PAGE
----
7. A directed random verification system comprising:
a random number generator which generates and sends an input trace to a stimulus generator;
the stimulus generator generates a test case and corresponding logic input from the received input trace and sends the logic input to a design under test (DUT), and the stimulus generator sends the test case to a coverage monitor;
the DUT processes the logic input and produces a test result;
the coverage monitor stores the test case and determines whether a predetermined goal has been satisfied;
the verification system derives and executes a new test case from at least two completed test cases, wherein the at least two completed test cases cover at least a portion of a predetermined coverage event and have at least one crossover point.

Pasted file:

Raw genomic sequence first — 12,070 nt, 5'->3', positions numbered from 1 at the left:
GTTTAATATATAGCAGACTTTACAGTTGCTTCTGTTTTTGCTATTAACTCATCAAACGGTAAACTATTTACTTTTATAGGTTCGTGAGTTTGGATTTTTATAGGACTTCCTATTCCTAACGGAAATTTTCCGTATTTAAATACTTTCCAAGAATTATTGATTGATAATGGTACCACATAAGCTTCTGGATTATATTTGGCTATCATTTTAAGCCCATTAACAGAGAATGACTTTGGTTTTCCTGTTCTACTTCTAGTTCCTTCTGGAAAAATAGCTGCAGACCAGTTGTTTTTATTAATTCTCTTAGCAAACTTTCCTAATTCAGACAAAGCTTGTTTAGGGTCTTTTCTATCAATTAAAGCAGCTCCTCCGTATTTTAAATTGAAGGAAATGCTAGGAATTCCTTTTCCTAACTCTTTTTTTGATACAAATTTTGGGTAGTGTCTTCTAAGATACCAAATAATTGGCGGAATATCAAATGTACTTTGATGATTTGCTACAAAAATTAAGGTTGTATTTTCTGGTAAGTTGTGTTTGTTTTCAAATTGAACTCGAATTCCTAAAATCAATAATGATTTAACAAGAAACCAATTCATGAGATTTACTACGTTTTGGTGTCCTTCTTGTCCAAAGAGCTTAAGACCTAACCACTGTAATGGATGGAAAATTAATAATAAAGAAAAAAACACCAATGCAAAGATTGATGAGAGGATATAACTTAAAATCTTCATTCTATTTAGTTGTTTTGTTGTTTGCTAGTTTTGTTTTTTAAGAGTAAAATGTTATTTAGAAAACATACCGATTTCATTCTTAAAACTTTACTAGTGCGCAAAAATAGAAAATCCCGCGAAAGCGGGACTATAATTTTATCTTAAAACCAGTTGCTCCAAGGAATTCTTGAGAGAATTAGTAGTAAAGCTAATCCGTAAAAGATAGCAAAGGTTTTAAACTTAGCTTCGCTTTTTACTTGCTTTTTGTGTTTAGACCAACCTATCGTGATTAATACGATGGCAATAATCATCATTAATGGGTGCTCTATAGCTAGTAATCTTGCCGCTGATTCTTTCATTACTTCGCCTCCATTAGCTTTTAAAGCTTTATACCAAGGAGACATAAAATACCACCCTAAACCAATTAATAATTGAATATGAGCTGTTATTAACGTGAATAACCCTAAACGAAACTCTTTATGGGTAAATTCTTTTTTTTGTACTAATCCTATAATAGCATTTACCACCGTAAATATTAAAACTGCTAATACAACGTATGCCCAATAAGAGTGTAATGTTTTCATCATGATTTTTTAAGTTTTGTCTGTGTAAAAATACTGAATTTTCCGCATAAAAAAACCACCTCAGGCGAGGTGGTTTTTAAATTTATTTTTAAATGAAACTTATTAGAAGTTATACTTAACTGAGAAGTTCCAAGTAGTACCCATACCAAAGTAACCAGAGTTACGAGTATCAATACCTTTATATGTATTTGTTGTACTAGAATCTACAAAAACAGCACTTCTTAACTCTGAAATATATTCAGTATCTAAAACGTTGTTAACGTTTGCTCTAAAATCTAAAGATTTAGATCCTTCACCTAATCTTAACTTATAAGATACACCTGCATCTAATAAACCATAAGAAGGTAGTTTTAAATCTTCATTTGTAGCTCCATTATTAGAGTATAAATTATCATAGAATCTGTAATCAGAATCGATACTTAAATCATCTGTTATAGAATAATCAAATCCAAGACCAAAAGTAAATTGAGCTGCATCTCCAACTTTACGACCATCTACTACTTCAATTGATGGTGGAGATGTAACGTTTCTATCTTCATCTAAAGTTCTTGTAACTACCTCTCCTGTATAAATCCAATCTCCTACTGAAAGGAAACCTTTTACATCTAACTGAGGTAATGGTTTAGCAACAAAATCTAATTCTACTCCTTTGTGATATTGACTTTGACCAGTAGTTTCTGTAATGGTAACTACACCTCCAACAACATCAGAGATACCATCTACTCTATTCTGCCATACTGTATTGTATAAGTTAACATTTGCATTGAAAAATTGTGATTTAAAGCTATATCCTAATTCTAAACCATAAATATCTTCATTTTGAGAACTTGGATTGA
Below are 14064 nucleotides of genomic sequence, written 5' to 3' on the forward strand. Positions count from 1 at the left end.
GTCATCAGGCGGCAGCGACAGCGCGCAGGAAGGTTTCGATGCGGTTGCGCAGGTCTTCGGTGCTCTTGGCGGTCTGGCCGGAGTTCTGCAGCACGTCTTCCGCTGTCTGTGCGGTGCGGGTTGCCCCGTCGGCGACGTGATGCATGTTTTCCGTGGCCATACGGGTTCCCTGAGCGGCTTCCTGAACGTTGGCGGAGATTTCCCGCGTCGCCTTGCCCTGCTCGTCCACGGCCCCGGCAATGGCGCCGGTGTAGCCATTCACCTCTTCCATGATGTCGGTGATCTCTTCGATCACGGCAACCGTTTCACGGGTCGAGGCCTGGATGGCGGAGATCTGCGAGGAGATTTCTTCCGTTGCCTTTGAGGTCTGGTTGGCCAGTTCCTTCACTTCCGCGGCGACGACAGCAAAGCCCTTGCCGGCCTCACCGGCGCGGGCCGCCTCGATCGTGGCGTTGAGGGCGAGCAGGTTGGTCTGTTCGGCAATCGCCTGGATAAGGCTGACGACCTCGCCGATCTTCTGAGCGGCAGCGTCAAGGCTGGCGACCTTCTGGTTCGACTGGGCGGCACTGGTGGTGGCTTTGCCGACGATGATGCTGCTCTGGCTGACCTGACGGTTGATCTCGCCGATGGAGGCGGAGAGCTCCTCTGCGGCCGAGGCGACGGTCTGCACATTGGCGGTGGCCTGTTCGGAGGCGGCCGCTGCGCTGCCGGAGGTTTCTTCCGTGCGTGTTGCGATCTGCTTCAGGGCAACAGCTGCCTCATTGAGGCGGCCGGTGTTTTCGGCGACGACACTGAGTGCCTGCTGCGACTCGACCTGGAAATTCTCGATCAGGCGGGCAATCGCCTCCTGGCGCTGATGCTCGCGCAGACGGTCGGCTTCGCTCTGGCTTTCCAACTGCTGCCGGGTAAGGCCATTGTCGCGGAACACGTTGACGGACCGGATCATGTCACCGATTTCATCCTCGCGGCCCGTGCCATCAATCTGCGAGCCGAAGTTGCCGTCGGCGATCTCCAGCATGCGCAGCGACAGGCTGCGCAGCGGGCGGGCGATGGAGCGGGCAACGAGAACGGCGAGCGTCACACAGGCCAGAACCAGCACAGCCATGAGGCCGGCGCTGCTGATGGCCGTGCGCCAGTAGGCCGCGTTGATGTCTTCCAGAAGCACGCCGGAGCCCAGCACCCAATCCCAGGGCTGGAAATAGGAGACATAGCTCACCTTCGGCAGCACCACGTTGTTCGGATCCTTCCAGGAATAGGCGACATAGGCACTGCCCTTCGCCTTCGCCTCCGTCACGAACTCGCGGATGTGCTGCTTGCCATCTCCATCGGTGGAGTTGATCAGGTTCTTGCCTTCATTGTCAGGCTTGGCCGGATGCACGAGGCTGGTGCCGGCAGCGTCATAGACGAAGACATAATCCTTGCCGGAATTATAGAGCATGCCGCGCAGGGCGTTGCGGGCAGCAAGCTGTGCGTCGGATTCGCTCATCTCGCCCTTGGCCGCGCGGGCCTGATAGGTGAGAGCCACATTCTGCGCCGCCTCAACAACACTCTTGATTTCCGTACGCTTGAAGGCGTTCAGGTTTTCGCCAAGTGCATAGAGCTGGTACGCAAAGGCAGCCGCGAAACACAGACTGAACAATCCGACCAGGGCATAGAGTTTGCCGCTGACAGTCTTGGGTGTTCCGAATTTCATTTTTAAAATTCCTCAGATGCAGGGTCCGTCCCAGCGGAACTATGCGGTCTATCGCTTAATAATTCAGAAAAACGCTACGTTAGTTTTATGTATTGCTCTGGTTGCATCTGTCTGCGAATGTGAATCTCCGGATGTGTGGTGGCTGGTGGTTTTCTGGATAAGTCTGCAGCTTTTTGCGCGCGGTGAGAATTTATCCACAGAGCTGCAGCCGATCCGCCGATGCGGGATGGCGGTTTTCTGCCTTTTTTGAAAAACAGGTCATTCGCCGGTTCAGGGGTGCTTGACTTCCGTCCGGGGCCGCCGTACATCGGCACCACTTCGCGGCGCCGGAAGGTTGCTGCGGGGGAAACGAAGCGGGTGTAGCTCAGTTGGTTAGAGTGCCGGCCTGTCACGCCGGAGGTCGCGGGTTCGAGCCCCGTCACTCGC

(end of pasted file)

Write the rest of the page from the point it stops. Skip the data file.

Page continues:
8. The verification system of claim 7, wherein the system further comprises a monitor which receives the test case from the stimulus generator sends the test case to the coverage monitor.
9. The verification system of claim 8, wherein the system further comprises a checker, which receives the test case from the monitor and sends the test case to the coverage monitor.
10. The verification system of claim 9, wherein the checker compares the test result from the DUT with an expected test result to determine a pass/fail status of a test event and sends the test result to the coverage monitor.
11. The verification system of claim 7, wherein the predetermined goal is a plurality of tested events.